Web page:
Because the culture of your business is socialised learning. It’s kind of like a wiki that sits in everyone’s heads. And as we’ll explore later, your actions as a leader are just one of the influences on what people think.

Why is culture so important in hospitality businesses?

The people who work on the front line of your business have to make hundreds of little decisions every day. 

Let’s take a really practical example.

I’m on the floor of your restaurant. I can see a dirty table that needs cleaning on one side of the room. And on the other side, I can see a customer who seems to have a problem with their meal… but maybe it’s nothing…

What do I do? Do I go over to the customer or to the dirty table?

Now one of the factors that will influence my decision are my personal preferences. If I feel more comfortable talking to people than cleaning tables, I’m more likely to engage with the customer and visa versa.

But the culture of the team is also likely to be a big influence my behaviour. 

If the company culture prioritises cleanliness above service, then if I ignore the dirty table, my teammates are likely to pick me up for ‘shirking’. 

And the ‘operating system’ of the business will probably reflect and reinforce these cultural norms. So there’s likely to be a secret shopper audit or something similar that assesses and incentivises standards around cleanliness. It’s therefore going to be a priority for Managers who are going to try and coach and communicate how important it is.

Over time, if I want to ‘fit it’ and feel like I’m being accepted by the team, my behaviour is going to start conforming with these social norms, because psychologically it feels very uncomfortable for us to stand out from the crowd.

What doesn’t happen when one of your front line team members faces one of these micro dilemmas… is that they don’t stop and think about it. They don’t rationally deliberate on the implications of your company strategy and brand values. They don’t use their slow brain. They go with their gut. What feels like the instinctively right thing to do. Often that’s: “what’s the way we do things around here”. 

So it’s your culture (jumping back to the definition above the “behavioural norms that come to be taken for granted as basic assumptions and eventually drop out of awareness”) that really shapes the human elements of your customer experience.

How to influence your culture

So if you’re a hospitality leader that’s really interested in how you deliver a great customer experience, that’s on brand and at scale… you need to get serious about how you can influence your culture.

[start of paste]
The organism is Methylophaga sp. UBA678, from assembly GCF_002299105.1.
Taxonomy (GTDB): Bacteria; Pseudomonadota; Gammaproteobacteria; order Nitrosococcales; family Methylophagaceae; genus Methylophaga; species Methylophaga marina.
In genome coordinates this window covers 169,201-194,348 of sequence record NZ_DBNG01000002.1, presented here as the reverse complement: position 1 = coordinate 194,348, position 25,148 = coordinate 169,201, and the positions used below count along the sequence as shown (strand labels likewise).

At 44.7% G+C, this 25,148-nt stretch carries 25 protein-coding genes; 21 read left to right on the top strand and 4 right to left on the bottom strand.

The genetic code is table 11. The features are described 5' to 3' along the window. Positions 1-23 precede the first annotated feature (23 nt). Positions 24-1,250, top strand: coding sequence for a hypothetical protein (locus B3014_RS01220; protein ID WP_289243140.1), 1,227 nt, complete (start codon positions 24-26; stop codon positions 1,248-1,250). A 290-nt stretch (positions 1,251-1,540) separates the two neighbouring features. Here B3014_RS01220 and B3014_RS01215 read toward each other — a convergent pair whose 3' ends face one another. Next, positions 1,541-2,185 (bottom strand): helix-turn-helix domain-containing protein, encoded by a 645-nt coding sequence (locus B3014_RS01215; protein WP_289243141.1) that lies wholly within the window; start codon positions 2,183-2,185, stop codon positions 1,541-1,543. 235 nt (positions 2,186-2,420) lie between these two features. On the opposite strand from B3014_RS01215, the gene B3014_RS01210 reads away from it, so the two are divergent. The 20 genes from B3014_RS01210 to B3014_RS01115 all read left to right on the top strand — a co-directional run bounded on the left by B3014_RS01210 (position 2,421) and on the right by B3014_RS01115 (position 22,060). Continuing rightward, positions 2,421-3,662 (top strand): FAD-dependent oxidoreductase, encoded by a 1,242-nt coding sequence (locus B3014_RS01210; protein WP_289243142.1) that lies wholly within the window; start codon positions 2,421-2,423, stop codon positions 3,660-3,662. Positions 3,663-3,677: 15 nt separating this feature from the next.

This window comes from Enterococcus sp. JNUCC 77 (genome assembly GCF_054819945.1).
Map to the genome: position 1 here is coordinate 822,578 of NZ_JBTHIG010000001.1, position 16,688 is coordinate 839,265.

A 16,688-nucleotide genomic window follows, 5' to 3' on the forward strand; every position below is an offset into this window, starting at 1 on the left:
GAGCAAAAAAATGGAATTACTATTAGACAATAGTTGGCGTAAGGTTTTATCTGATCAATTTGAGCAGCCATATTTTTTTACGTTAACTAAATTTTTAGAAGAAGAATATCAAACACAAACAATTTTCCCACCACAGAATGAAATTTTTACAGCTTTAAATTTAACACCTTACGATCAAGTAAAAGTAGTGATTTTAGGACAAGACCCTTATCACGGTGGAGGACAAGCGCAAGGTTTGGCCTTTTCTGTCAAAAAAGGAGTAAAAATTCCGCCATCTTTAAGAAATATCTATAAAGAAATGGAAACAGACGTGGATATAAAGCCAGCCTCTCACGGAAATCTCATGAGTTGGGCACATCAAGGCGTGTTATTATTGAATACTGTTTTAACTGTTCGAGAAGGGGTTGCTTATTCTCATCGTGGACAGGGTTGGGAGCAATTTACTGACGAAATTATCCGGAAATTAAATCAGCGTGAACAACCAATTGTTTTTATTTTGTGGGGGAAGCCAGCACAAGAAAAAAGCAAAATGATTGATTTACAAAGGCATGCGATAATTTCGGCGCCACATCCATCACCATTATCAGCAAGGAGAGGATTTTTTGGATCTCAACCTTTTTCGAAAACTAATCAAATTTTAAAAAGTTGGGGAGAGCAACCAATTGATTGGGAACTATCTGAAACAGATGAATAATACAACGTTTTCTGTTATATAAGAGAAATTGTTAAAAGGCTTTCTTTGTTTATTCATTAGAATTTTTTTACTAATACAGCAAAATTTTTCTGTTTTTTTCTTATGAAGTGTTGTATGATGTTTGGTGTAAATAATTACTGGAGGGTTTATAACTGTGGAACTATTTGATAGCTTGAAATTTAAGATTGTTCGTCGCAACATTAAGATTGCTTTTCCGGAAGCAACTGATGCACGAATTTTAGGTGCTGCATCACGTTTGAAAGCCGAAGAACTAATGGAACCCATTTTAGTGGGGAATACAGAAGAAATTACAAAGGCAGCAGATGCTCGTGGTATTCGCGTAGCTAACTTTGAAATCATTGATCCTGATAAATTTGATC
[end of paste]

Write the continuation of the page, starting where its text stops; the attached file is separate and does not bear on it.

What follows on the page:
And in our view, there are four factors that have a big influence the culture of a growing hospitality business:

  1. The personality, behaviour and values of your founders and leaders
  2. Events
  3. Meta cultures
  4. The system or context in which people work Workplace Systems

Looking at each in turn…

1. The personality, behaviour and values of your founders and leaders

Founders are undoubtedly the biggest influence on the culture of early stage companies. When you first opened, people came to work for you. They bought into your passion, your ethos and your vision for what the company could be. You coached them. Moulded them. Recognised and reinforced the things you wanted see happen.  

Which is why young companies tend to ‘inherit' their values from their founders, in much the same way as parents pass on their values to their kids. 

And the influence of founders and early leaders can stretch way beyond the initial growth phase of a company. Virgin Atlantic still seems to reflect Branson’s personality. What Steve Jobs thought was important, still influences the product design at Apple. And McDonald’s still powers along with the persistence and drive of Ray Kroc.

2. Events

As soon as you start a company, stuff happens. Challenges and opportunities you didn’t anticipate. 

You respond to them. And if works you’ll tend to stick with it. The more it works, the more ingrained it becomes as a cultural norm that defines ‘the way we do things around here’.

My favourite story about how influential ‘events’ can be on the culture of a business is Honest Burgers. One of their company values is ‘simplicity’… but Tom, Dorian and Phil didn’t set out to create a simple business.

What actually happened was that they got offered their first site was in Brixton Market. It was a tiny  space. I reckon it’s less than 15m3. They didn’t have space for a coffee machine or a fridge for desserts. So they just served burgers and chips. Jay Rayner famously reviewed the chips as “edible crystal meth” and pretty soon there were customers queuing round the market.

3. Meta cultures

In this context, we use the term meta culture to refer to cultural norms that extend across companies. So different countries have different cultural norms about work. Regardless of what industry they operate in, you’d expect a Japanese company to operate differently to a Swedish, French or American company.

Industries and professions also have meta cultures. That’s why the culture of companies in sectors like banking, law, accountancy etc tend to have more in common with their competitors, than sets them apart.